Anne Arundel Rezoning Highlights County Land Use Challenges

Several recent news articles have highlighted some of the challenges faced by Anne Arundel County as it continues its rezoning process.  Such challenges can occur in any county or municipality as it seeks to rezone.

A June 5 Capital article discusses charges that the Anne Arundel County Council’s rezoning process is not transparent enough.  The charges prompted County Executive John Leopold to voice similar concerns and propose halting the zoning changes pending further citizen participation.  Councilmembers rebutted the charges, pointing to the numerous public meetings and outreaches that they hold.  Complaints about lack of transparency are often raised during a county’s rezoning process.

The suggestion of lackluster transparency frustrated councilmen who spend hours at community groups, fielding phone calls and replying to emails.  …

Nearly every seat was taken last week as 50 people packed a hall to hear Councilman Chris Trumbauer’s presentation on rezoning, held just days after the process was publicly criticized for operating in the shadows.

Trumbauer finds the accusations unjust, and ticked off on his fingers reasons why he appreciated the crowd.  …

Councilman Jerry Walker, who held his own rounds of meetings earlier this year, pointed out that people complaining about a lack of transparency are the same ones engaged in the process – and who access an unprecedented number of maps, applications and data available on the county’s website.  …

Some residents have complained that the time for citizen comment comes at the end of the process after professional planners have made their decisions.

“The citizens were cut off at the knees,” said Annapolis resident Liles Creighton, who served on a Small Area Plan committee that oversaw the last major rezoning a decade ago. “They didn’t call in the community groups and ask them to review them.”

An earlier June 1 Baltimore Sun article discusses concerns over a proposed waterfront senior housing project in southern Anne Arundel, which is predominantly rural.  The Sun article uses the project’s contentiousness to highlight criticisms over counties exercising their own land use control.

For nearly nine years, neighbors and preservationists have fought the Crandall Cove development of 32 senior apartments on land given to James’ nonprofit group, decrying the move to develop the heavily forested land in Churchton overlooking the waters of Deep Cove Creek. County land use officials have ruled that his project is inappropriate for the area, where County Executive John R. Leopold is trying to delay the consideration of broad zoning changes.  … Such battles over rural land have been fought in every suburban county in the Baltimore area.  …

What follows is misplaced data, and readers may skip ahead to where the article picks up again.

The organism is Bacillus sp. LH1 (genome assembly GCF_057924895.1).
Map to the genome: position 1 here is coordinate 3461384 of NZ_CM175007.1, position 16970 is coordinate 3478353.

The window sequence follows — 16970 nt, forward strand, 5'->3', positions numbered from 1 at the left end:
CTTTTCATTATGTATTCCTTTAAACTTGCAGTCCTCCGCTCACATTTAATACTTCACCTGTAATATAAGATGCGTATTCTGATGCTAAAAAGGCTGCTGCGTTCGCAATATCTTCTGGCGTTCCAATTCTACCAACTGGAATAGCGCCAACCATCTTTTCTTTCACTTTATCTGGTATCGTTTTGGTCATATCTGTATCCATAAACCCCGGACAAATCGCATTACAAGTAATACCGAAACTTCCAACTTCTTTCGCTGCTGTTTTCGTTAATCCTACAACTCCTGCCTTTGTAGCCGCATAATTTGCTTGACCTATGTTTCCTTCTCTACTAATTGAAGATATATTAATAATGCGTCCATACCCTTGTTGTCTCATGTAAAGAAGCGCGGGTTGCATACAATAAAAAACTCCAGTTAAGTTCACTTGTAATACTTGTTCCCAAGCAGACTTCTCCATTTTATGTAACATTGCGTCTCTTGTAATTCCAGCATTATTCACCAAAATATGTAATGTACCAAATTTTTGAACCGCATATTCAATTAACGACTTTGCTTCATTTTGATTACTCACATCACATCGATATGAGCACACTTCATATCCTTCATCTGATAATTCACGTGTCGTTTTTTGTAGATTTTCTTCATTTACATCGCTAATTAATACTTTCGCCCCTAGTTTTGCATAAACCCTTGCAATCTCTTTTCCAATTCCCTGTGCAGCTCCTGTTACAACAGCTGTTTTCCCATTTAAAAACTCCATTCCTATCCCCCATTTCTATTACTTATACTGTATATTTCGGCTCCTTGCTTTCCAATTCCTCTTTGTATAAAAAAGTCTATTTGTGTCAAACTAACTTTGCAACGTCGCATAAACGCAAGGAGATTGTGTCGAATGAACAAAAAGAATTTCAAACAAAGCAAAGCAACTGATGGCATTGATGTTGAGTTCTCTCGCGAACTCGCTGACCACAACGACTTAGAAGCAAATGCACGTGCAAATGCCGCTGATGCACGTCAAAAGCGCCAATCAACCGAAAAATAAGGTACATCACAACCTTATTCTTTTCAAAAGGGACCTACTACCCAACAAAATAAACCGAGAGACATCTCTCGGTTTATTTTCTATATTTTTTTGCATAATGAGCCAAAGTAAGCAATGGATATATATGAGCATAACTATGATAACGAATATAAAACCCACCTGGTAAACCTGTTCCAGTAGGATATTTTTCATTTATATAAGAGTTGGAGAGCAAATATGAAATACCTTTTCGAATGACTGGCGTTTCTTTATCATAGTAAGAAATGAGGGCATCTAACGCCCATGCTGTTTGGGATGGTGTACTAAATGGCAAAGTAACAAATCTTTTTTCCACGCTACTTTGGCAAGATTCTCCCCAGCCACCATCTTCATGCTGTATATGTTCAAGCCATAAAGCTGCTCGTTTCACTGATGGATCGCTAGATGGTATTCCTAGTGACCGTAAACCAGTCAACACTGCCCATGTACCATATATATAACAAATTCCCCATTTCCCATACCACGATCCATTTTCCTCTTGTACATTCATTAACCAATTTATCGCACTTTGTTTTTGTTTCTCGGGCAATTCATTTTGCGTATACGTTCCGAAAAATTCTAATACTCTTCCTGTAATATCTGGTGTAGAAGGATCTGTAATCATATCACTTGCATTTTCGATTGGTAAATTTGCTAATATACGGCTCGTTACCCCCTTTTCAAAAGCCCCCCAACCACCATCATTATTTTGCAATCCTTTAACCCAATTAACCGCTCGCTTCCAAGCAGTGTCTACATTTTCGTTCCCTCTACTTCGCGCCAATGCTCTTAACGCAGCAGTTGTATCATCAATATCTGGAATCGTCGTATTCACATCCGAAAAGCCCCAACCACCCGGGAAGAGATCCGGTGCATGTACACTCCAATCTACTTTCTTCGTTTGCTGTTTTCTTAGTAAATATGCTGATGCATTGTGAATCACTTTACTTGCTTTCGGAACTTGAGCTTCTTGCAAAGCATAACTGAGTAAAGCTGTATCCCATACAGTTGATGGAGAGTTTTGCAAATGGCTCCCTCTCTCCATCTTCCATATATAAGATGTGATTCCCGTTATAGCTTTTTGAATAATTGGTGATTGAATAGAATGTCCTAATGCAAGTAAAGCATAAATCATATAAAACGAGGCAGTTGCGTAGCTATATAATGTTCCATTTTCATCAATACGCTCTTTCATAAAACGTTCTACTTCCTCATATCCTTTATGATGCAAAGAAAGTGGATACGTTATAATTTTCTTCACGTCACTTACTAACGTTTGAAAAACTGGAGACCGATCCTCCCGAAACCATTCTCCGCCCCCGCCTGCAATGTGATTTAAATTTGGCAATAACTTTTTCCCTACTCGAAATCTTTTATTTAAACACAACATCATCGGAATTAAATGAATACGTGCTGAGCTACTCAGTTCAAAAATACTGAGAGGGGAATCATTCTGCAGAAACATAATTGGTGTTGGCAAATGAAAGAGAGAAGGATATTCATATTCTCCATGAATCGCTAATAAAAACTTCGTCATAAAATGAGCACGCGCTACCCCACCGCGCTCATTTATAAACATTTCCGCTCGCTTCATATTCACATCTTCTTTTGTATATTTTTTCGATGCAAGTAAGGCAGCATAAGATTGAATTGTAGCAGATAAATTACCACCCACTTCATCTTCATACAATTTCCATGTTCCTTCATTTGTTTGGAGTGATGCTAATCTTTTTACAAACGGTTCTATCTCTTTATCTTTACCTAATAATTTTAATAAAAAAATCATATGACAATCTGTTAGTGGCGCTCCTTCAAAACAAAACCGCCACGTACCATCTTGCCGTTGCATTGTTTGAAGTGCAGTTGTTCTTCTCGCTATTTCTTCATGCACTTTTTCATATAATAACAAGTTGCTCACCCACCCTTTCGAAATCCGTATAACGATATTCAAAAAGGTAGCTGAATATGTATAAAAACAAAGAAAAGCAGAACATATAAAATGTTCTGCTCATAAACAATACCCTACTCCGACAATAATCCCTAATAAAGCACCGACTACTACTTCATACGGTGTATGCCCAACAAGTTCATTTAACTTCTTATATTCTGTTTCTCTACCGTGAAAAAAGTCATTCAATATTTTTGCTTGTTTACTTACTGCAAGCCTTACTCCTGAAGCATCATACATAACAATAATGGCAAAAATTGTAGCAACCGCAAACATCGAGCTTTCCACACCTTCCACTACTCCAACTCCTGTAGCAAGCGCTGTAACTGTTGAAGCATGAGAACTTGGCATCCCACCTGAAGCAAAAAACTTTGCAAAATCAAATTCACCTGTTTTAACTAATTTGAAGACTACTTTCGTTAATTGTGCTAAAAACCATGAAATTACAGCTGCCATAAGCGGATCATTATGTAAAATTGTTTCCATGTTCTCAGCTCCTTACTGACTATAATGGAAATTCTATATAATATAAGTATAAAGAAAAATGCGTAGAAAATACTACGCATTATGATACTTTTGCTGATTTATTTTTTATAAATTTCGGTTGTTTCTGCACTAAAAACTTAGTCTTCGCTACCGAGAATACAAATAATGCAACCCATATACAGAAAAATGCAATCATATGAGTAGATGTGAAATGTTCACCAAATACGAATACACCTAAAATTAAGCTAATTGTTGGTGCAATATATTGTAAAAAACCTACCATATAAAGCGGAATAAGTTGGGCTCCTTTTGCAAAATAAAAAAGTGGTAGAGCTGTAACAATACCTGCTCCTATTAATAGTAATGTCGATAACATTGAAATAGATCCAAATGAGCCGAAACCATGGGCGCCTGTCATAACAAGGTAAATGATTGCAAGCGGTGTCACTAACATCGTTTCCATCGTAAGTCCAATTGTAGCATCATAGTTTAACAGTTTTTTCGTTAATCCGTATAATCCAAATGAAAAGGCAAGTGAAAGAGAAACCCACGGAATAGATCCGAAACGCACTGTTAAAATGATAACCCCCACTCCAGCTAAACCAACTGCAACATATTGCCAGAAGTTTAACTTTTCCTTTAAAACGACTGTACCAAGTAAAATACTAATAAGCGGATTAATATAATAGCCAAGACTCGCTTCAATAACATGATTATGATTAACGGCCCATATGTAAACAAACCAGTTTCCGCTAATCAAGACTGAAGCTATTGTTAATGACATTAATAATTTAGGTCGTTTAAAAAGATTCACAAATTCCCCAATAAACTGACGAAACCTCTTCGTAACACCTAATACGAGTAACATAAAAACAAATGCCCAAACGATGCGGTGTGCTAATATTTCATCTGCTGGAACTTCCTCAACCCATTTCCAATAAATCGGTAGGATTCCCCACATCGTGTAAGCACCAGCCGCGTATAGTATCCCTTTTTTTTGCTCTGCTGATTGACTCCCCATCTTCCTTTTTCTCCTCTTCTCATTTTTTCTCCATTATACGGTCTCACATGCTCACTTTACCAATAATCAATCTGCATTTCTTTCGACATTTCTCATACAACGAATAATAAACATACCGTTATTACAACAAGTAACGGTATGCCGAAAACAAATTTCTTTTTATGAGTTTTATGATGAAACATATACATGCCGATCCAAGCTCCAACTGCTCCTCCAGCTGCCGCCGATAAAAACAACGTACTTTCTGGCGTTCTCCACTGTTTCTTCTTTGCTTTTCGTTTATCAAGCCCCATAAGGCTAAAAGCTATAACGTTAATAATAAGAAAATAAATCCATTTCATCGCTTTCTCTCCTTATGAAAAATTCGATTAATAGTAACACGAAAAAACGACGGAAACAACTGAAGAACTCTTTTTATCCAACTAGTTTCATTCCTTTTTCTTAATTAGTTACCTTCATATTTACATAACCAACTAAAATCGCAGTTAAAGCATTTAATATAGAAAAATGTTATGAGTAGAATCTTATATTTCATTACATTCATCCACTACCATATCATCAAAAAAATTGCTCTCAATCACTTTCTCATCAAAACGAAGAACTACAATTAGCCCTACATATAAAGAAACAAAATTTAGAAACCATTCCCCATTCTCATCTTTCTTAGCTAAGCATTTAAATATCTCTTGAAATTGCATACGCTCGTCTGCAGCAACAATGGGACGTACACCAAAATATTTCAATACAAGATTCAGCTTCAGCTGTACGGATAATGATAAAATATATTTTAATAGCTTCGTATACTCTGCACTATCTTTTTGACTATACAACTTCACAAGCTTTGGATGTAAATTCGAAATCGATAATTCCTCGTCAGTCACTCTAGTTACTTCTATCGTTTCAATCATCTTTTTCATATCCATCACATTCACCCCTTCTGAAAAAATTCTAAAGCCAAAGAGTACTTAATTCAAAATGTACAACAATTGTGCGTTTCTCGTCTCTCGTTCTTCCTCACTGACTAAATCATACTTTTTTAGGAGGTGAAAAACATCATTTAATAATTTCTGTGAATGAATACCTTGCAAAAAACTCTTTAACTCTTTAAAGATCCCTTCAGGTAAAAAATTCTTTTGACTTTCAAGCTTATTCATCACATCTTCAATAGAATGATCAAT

“The state delegated the authority for land use to local governments, which is fine, but there must be some accountability to that land use because it matters to the state,” said Dru Schmidt-Perkins, executive director of 1000 Friends of Maryland. “The state picks up the bill for schools, impact on the bay. And it’s not OK for the counties to not have any accountability for that.”

Baltimore County, which has been noted as a national leader in rural land preservation, developed an urban-rural demarcation zone in the late 1960s and has worked to contain about two-thirds of its population in densely populated areas.

By comparison, in largely rural Carroll County, development plans have been dictated by the county commissioners. Land use advocates say the elected leaders there have alternated between containing growth to pockets that are served by infrastructure — orads and utilities — and allowing new homes to gobble up farmland.

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